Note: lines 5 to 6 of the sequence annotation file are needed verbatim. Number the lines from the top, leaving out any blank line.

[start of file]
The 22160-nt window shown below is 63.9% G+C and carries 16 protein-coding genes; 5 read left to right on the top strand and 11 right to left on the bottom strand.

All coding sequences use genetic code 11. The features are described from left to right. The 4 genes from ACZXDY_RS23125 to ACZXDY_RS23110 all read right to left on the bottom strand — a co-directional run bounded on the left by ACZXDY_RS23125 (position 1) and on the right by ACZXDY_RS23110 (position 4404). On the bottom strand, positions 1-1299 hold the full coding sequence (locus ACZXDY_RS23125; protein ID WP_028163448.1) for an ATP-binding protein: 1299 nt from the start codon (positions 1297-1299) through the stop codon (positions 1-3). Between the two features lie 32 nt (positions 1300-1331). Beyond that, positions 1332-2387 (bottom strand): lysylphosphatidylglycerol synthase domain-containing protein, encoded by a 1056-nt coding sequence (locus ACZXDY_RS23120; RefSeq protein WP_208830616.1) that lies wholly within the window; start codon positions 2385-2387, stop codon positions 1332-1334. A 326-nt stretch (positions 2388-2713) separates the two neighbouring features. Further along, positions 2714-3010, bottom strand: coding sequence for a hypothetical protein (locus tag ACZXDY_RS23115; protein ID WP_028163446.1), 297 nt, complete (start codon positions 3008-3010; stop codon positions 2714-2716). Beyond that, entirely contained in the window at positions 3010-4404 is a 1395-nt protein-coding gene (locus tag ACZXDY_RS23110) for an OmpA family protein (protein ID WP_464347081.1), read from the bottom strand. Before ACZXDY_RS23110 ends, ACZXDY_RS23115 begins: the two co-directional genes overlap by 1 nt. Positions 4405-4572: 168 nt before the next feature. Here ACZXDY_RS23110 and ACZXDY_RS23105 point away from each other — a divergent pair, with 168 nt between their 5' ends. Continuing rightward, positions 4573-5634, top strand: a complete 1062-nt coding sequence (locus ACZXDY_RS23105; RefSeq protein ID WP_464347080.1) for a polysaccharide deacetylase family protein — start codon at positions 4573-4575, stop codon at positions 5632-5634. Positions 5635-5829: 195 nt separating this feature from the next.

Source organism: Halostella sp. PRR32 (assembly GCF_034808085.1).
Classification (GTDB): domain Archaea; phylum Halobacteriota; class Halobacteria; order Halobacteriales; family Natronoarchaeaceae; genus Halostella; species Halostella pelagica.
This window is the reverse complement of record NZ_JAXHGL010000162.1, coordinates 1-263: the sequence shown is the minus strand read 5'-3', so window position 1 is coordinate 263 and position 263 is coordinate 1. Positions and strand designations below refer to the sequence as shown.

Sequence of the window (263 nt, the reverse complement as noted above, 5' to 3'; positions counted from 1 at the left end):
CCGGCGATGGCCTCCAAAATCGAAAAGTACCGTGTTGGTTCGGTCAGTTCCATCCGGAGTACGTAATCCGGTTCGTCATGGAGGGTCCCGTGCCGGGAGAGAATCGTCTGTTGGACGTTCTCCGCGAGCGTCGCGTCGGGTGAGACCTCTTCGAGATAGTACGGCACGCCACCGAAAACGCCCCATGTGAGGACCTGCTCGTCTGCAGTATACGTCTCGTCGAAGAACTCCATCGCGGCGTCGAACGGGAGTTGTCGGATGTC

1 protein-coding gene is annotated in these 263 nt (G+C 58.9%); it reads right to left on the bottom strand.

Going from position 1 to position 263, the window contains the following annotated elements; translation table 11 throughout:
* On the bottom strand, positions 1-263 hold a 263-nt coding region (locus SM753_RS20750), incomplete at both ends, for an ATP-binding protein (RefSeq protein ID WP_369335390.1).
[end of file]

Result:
This window is the reverse complement of record NZ_JAXHGL010000162.1, coordinates 1-263: the sequence shown is the minus strand read 5'-3', so window position 1 is coordinate 263 and position 263 is coordinate 1. Positions and strand designations below refer to the sequence as shown.

Sequence of the window (263 nt, the reverse complement as noted above, 5' to 3'; positions counted from 1 at the left end):